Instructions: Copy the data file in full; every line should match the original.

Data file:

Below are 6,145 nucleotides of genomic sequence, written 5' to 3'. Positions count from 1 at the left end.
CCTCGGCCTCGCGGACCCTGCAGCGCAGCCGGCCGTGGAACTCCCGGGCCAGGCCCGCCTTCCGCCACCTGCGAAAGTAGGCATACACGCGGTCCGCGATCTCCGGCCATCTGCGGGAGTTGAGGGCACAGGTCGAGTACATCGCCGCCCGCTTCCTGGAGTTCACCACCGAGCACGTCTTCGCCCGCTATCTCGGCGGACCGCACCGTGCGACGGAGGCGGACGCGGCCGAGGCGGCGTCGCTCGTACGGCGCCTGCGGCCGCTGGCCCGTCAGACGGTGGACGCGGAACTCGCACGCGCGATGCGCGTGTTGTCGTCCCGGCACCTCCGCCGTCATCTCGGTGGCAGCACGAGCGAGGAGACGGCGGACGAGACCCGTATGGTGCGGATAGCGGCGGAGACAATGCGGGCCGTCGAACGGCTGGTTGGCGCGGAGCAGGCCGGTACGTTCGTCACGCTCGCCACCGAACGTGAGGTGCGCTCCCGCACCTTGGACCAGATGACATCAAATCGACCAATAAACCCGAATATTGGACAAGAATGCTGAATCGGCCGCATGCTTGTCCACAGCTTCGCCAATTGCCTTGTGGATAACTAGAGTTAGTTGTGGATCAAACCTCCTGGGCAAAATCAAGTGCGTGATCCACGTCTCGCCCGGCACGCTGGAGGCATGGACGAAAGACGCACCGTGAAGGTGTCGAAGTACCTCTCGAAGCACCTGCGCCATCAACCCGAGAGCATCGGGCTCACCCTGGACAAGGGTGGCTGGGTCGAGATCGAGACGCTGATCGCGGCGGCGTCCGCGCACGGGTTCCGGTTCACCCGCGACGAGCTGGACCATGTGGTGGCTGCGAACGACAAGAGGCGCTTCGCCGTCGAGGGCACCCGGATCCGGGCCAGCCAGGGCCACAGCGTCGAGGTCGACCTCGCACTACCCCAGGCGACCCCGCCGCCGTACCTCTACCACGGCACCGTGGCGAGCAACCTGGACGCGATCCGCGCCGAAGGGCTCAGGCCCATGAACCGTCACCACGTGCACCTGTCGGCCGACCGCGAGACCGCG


Below are 6,145 nucleotides of genomic sequence, written 5' to 3'. Positions count from 1 at the left end.
CCTCGGCCTCGCGGACCCTGCAGCGCAGCCGGCCGTGGAACTCCCGGGCCAGGCCCGCCTTCCGCCACCTGCGAAAGTAGGCATACACGCGGTCCGCGATCTCCGGCCATCTGCGGGAGTTGAGGGCACAGGTCGAGTACATCGCCGCCCGCTTCCTGGAGTTCACCACCGAGCACGTCTTCGCCCGCTATCTCGGCGGACCGCACCGTGCGACGGAGGCGGACGCGGCCGAGGCGGCGTCGCTCGTACGGCGCCTGCGGCCGCTGGCCCGTCAGACGGTGGACGCGGAACTCGCACGCGCGATGCGCGTGTTGTCGTCCCGGCACCTCCGCCGTCATCTCGGTGGCAGCACGAGCGAGGAGACGGCGGACGAGACCCGTATGGTGCGGATAGCGGCGGAGACAATGCGGGCCGTCGAACGGCTGGTTGGCGCGGAGCAGGCCGGTACGTTCGTCACGCTCGCCACCGAACGTGAGGTGCGCTCCCGCACCTTGGACCAGATGACATCAAATCGACCAATAAACCCGAATATTGGACAAGAATGCTGAATCGGCCGCATGCTTGTCCACAGCTTCGCCAATTGCCTTGTGGATAACTAGAGTTAGTTGTGGATCAAACCTCCTGGGCAAAATCAAGTGCGTGATCCACGTCTCGCCCGGCACGCTGGAGGCATGGACGAAAGACGCACCGTGAAGGTGTCGAAGTACCTCTCGAAGCACCTGCGCCATCAACCCGAGAGCATCGGGCTCACCCTGGACAAGGGTGGCTGGGTCGAGATCGAGACGCTGATCGCGGCGGCGTCCGCGCACGGGTTCCGGTTCACCCGCGACGAGCTGGACCATGTGGTGGCTGCGAACGACAAGAGGCGCTTCGCCGTCGAGGGCACCCGGATCCGGGCCAGCCAGGGCCACAGCGTCGAGGTCGACCTCGCACTACCCCAGGCGACCCCGCCGCCGTACCTCTACCACGGCACCGTGGCGAGCAACCTGGACGCGATCCGCGCCGAAGGGCTCAGGCCCATGAACCGTCACCACGTGCACCTGTCGGCCGACCGCGAGACCGCG